Gloria (Carrie Coon) writes a resignation letter in the cold opening, she's cleaned out her desk and headed for the door when the phone rings. IRS guy, Larue Dollard (Hamish Linklater), has built an epic case of fraud, money laundering, and tax evasion -- some of it actually illegal. Nikki (Mary Elizabeth Winstead) sent the care package to Dollard to take down Emmit. He's papered his conference room walls with the documents, it looks like a big deal but it's really not -- we later learn this is all just a false show of bravado, another red herring in a season of red herrings, and it makes the case (again) that we can't trust our eyes.
Related - Fargo Season 3, Episode 9 Review: Aporia
However, with that single phone call everything changes. Gloria's back... in an IRS team-up! What? Not the sexy, dramatic moment you were hoping for? Ok, then how about Nikki and Mr. Wrench (Russell Harvard) sawing-off shotguns and prepping for a heavy assault inside a dimly lit motel room. That's more like it, amirite?
Varga (David Thewlis) has sequestered Emmit (Ewan McGregor) in his house, playing out this minor subplot's endgame. He's surrounded himself with a platoon of patrolling gunmen, fearful of the Swango and Wrench alliance -- rightly so. Emmit is tired, he just wants it all to be over, and though he makes a desperate play to kill Varga, he predictably fizzles. Emmit's story (and by extension, Ray's story too) is the least interesting of the season; things just happen to Emmit and he does little to stop them. It's not that Emmit is an unsympathetic character, rather it's that he's barely present at all, an ultimately inconsequential plot device. Fargo Season 3 has been all about Varga, Nikki, and Gloria.
Nikki lures Varga and his fireteam to an abandoned storage facility. They head for a third floor rendezvous, which is shot like a horror movie. A grim corridor of death awaits as they exit the elevator -- It's a trap (sorry, my inner Star Wars nerd got loose for a moment)!!! Shockingly, we don't witness the bloody ambush -- creator Noah Hawley is showing restraint? Naturally, Varga makes a hasty exit, sacrificing his own men to save himself. Nikki and Wrench subsequently settle their accounts, and Wrench reluctantly walks away with a pile of cash -- he's proven to be the most loyal and honest broker in this warped season, next to Gloria of course.
And then there's Ruby Goldfarb (Mary McDonnell). I kept wondering what an actress of her stature was doing in such a tiny cameo role? It didn't add up. And now we know why: she was the big boss all along; the least among us rises again. Goldfarb takes over Stussy Enterprises and shows Emmit the door in an epic power play!
Feels like we all need a warm hug in a nice Minnesota quilt, eh?
Alas, Nikki's story ends in tragedy and disgrace. She tracks down Emmit on a lonely stretch of Minnesota highway and levels a shotgun on him... until a state trooper rolls up and things go South. I can't say it makes much sense, Nikki is a smart character, a survivor -- it betrays her intelligence to go out in such a stupid fashion. But she's happier now, I guess, reunited with Ray (if you believe in that kind of thing).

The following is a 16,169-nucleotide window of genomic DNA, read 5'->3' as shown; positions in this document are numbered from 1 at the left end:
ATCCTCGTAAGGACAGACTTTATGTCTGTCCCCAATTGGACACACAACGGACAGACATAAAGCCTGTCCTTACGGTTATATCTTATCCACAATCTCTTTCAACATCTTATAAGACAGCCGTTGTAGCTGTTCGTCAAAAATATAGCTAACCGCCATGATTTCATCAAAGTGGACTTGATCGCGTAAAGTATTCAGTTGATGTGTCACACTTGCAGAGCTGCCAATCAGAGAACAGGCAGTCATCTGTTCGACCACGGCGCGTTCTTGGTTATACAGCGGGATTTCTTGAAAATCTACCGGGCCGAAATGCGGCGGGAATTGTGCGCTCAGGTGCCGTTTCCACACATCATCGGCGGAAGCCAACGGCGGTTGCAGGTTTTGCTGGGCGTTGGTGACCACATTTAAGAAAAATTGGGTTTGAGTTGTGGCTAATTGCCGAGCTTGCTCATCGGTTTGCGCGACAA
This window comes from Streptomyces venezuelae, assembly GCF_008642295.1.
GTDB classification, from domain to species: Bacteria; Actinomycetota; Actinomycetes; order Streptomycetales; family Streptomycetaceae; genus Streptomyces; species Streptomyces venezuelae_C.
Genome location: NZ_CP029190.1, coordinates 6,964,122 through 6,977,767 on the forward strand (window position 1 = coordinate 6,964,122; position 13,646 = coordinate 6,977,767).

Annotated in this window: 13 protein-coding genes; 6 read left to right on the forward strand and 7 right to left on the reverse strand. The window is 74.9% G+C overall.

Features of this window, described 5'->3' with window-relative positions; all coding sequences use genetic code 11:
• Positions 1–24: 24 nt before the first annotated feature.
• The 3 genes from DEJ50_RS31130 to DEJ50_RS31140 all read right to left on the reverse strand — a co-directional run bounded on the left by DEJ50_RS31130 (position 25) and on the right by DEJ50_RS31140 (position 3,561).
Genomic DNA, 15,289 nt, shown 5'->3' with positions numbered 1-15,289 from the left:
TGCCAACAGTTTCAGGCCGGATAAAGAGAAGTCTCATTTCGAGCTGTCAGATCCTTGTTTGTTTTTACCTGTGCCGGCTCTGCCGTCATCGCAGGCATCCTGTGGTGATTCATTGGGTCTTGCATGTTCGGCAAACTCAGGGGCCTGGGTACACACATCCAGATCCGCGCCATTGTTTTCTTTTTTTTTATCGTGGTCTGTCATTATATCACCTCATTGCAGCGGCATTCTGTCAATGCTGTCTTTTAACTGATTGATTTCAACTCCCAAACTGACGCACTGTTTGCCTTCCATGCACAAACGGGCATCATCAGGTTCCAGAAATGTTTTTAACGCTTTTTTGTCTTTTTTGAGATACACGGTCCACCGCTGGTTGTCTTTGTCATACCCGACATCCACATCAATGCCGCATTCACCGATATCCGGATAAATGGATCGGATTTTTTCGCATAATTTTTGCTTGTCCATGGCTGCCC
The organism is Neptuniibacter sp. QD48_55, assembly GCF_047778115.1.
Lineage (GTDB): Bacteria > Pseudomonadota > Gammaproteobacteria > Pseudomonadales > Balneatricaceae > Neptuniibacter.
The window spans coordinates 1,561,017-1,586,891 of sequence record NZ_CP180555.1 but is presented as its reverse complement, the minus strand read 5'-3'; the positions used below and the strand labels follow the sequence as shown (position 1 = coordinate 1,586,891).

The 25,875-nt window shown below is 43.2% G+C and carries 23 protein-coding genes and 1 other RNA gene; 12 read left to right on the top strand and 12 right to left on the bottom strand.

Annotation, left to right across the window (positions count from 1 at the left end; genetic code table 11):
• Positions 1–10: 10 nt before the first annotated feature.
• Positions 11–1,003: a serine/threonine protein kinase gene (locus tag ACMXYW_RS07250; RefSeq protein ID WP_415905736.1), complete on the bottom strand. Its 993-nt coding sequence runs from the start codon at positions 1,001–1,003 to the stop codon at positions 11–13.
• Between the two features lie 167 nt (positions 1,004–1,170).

But wait, there's more! Another time jump, and it's five years later. Emmit has reconciled with his family; Sy is... alive; Varga's still in the wind; and the big IRS case resulted in a limp misdemeanor and probation (Emmit's illicit earnings allegedly stashed overseas), until Mr. Wrench proves his loyalty one last time and finally settles Nikki's score with Emmit.
On a more positive note, Gloria has moved on, she's a special agent in the Department of Homeland Security. Varga turns up in a Dhs holding cell, and so we finally get our Gloria vs. Varga faceoff (referring to himself now as Daniel Rand, a software salesman out of Brussels -- Hawley is a Marvel fan too, apparently). We've come full-circle, the ending scene is reminiscent of the season's cold opening in East Germany. The dialog here is sharp and there's a fun back-and-forth tension to the scene, but it doesn't tell us very much. Varga tries to convince Gloria that he is about to go free and she contends that he's headed for federal lockup... we wait for the door behind Gloria to open. Will Varga, Rand, the Devil, or whoever he truly is walk away free or in handcuffs? The clocks ticks down and the lights go dark, roll credits. Hunh?
It's a convoluted, kind of unsatisfying ending... but I gotta give Hawley credit, he avoided the formula. I'm glad the season ended on character rather than spectacle. Season 3 really didn't connect with Seasons 1 and 2, and that's Ok. There's no good way to end any complicated story, particularly one this quirky and oddball. What's actually so surprising about this finale is that it's all about the ladies. Noah Hawley is a progressive! It's not the slam bang ending we were expecting, but dammit, it's the ending we deserved! We wish you well in your future endeavors agent Burgle, it's well-earned.
Was this the ending to Fargo Season 3 that you expected? Let us know in the comments down below!
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